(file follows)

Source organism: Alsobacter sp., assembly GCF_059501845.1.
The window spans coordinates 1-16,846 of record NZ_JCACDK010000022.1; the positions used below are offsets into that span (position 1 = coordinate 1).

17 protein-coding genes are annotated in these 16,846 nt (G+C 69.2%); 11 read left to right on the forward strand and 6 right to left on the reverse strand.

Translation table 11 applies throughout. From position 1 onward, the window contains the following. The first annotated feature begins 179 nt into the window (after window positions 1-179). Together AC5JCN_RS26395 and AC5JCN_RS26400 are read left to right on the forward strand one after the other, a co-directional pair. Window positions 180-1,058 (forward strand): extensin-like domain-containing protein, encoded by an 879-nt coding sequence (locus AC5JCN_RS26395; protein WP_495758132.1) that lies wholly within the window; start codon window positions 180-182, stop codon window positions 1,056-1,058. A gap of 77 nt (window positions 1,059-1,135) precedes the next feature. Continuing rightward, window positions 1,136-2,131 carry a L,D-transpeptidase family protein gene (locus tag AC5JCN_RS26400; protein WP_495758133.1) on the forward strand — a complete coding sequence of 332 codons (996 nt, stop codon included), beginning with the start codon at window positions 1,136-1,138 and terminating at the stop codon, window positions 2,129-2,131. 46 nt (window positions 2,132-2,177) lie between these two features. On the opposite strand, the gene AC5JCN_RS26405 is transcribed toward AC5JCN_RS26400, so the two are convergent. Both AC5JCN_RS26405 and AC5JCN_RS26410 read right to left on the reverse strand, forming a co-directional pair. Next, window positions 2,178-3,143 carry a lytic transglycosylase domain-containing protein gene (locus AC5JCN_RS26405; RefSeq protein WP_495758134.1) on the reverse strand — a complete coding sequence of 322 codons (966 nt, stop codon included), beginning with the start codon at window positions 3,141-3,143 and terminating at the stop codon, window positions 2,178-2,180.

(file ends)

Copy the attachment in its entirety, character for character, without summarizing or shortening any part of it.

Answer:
Source organism: Alsobacter sp., assembly GCF_059501845.1.
The window spans coordinates 1-16,846 of record NZ_JCACDK010000022.1; the positions used below are offsets into that span (position 1 = coordinate 1).

17 protein-coding genes are annotated in these 16,846 nt (G+C 69.2%); 11 read left to right on the forward strand and 6 right to left on the reverse strand.

Translation table 11 applies throughout. From position 1 onward, the window contains the following. The first annotated feature begins 179 nt into the window (after window positions 1-179). Together AC5JCN_RS26395 and AC5JCN_RS26400 are read left to right on the forward strand one after the other, a co-directional pair. Window positions 180-1,058 (forward strand): extensin-like domain-containing protein, encoded by an 879-nt coding sequence (locus AC5JCN_RS26395; protein WP_495758132.1) that lies wholly within the window; start codon window positions 180-182, stop codon window positions 1,056-1,058. A gap of 77 nt (window positions 1,059-1,135) precedes the next feature. Continuing rightward, window positions 1,136-2,131 carry a L,D-transpeptidase family protein gene (locus tag AC5JCN_RS26400; protein WP_495758133.1) on the forward strand — a complete coding sequence of 332 codons (996 nt, stop codon included), beginning with the start codon at window positions 1,136-1,138 and terminating at the stop codon, window positions 2,129-2,131. 46 nt (window positions 2,132-2,177) lie between these two features. On the opposite strand, the gene AC5JCN_RS26405 is transcribed toward AC5JCN_RS26400, so the two are convergent. Both AC5JCN_RS26405 and AC5JCN_RS26410 read right to left on the reverse strand, forming a co-directional pair. Next, window positions 2,178-3,143 carry a lytic transglycosylase domain-containing protein gene (locus AC5JCN_RS26405; RefSeq protein WP_495758134.1) on the reverse strand — a complete coding sequence of 322 codons (966 nt, stop codon included), beginning with the start codon at window positions 3,141-3,143 and terminating at the stop codon, window positions 2,178-2,180.